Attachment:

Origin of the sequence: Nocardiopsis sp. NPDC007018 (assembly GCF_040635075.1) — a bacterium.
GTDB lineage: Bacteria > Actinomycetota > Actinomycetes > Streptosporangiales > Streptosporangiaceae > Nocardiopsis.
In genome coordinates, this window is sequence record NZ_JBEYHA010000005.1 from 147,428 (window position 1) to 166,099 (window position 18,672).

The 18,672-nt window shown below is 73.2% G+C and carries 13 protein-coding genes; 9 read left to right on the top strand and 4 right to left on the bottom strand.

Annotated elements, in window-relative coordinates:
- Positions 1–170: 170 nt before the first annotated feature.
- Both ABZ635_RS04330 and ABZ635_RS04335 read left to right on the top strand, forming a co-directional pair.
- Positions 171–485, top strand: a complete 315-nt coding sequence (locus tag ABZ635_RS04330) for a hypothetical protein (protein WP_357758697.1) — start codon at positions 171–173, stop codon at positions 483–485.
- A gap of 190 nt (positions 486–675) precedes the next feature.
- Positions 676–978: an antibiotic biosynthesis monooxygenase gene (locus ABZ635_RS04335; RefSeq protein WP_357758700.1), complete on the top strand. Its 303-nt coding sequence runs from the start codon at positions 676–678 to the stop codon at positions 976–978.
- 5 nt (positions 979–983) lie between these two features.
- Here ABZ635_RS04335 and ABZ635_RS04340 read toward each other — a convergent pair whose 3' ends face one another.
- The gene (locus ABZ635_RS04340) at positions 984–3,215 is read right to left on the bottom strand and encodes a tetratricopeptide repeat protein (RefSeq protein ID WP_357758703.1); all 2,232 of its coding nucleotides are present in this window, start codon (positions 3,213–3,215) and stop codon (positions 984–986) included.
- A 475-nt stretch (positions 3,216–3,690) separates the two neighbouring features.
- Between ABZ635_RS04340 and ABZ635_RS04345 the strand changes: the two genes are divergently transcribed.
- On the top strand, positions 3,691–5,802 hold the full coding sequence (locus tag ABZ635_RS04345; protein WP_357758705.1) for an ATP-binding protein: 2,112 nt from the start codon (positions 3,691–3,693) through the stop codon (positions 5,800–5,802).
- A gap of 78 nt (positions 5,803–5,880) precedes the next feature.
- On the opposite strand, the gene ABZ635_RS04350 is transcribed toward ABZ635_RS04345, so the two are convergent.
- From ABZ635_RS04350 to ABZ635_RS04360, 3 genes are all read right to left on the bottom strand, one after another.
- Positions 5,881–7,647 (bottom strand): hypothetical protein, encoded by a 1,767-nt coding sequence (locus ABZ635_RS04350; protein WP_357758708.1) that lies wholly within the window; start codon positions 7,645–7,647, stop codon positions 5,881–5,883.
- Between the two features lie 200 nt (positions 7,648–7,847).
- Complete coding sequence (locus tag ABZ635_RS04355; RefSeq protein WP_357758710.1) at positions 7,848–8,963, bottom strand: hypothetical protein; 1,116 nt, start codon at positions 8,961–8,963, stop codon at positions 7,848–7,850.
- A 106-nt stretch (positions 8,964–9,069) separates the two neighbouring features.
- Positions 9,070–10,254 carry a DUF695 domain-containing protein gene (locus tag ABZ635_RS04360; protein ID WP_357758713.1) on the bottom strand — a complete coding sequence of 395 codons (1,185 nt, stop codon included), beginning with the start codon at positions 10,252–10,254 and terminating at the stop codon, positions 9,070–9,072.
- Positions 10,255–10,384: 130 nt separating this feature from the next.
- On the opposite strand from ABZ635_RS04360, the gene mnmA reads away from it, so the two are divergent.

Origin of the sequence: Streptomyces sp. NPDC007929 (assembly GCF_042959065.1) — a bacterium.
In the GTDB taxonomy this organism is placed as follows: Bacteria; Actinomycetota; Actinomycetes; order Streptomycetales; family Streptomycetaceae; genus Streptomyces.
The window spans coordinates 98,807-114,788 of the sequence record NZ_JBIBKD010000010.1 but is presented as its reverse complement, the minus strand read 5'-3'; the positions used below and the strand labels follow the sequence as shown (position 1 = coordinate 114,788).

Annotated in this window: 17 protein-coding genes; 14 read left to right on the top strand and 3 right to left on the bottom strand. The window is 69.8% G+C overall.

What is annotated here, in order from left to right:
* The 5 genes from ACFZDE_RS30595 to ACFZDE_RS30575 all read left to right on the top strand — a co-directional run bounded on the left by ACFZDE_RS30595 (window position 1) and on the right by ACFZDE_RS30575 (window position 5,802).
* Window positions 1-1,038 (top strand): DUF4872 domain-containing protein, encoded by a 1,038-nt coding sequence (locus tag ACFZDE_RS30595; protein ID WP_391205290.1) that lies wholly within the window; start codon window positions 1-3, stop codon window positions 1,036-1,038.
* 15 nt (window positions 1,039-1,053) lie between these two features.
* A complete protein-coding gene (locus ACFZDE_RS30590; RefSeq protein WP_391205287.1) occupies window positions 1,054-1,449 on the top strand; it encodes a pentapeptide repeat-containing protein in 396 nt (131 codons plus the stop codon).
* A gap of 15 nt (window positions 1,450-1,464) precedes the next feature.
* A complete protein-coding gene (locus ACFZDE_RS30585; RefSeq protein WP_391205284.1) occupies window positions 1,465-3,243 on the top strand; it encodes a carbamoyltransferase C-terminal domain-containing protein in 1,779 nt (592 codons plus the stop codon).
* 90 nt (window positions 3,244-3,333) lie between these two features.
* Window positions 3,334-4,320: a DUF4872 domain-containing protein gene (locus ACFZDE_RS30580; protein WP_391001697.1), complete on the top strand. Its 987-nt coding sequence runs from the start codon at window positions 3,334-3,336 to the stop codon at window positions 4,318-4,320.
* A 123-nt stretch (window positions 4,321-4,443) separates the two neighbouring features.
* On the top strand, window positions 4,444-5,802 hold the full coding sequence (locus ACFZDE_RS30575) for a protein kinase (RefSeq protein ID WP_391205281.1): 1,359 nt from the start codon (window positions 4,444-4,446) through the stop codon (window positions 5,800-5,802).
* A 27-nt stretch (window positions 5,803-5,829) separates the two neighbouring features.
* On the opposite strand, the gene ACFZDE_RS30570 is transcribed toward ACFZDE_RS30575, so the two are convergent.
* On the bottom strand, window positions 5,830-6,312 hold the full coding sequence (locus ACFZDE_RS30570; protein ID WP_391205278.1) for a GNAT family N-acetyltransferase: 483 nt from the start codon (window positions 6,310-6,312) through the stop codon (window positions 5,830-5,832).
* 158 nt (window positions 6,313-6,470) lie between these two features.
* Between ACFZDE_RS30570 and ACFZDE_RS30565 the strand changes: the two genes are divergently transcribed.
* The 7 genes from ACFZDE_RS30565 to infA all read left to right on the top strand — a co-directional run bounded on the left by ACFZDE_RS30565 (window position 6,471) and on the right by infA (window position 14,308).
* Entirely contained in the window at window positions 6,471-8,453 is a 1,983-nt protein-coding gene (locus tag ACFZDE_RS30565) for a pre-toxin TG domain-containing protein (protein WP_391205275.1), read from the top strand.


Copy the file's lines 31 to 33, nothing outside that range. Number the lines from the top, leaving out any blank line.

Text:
What is annotated here, in order from left to right:
* The 5 genes from ACFZDE_RS30595 to ACFZDE_RS30575 all read left to right on the top strand — a co-directional run bounded on the left by ACFZDE_RS30595 (window position 1) and on the right by ACFZDE_RS30575 (window position 5,802).
* Window positions 1-1,038 (top strand): DUF4872 domain-containing protein, encoded by a 1,038-nt coding sequence (locus tag ACFZDE_RS30595; protein ID WP_391205290.1) that lies wholly within the window; start codon window positions 1-3, stop codon window positions 1,036-1,038.